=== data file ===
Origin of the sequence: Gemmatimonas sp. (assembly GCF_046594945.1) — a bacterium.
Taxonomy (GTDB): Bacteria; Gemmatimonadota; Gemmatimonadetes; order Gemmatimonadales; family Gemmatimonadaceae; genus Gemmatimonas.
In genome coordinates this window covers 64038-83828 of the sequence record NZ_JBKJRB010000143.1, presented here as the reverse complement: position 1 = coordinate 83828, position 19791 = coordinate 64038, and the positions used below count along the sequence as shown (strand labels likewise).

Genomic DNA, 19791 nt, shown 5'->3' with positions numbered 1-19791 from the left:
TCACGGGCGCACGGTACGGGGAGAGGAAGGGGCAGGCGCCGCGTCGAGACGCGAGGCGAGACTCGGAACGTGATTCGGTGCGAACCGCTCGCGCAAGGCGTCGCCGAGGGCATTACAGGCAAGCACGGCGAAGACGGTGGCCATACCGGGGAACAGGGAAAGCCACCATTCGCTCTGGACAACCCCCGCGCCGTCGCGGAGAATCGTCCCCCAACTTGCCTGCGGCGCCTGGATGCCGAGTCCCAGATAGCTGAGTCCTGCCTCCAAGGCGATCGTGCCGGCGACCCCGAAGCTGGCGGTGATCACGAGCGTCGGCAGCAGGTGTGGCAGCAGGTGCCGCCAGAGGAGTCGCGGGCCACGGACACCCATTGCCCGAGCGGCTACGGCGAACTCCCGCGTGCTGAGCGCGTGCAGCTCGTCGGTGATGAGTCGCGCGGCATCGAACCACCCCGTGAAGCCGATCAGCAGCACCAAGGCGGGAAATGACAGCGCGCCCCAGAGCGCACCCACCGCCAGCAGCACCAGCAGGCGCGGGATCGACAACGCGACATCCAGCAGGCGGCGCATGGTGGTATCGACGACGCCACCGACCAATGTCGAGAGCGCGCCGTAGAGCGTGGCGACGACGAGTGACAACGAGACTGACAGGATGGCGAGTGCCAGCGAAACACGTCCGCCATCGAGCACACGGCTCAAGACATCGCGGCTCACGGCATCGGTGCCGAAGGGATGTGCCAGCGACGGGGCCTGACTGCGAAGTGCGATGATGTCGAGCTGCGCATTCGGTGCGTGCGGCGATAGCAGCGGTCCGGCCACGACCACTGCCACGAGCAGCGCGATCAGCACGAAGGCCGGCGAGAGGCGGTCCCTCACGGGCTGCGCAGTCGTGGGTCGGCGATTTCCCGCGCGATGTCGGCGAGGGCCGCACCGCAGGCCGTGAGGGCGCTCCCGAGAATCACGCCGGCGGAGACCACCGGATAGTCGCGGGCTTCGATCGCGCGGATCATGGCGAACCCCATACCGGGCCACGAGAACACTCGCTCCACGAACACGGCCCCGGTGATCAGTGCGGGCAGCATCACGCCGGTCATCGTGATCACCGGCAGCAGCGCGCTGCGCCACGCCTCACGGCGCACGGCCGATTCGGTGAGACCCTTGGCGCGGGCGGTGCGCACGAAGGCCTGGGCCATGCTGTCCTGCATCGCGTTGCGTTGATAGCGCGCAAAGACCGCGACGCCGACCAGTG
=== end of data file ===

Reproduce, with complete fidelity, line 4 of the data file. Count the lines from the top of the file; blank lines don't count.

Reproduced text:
Genomic DNA, 19791 nt, shown 5'->3' with positions numbered 1-19791 from the left: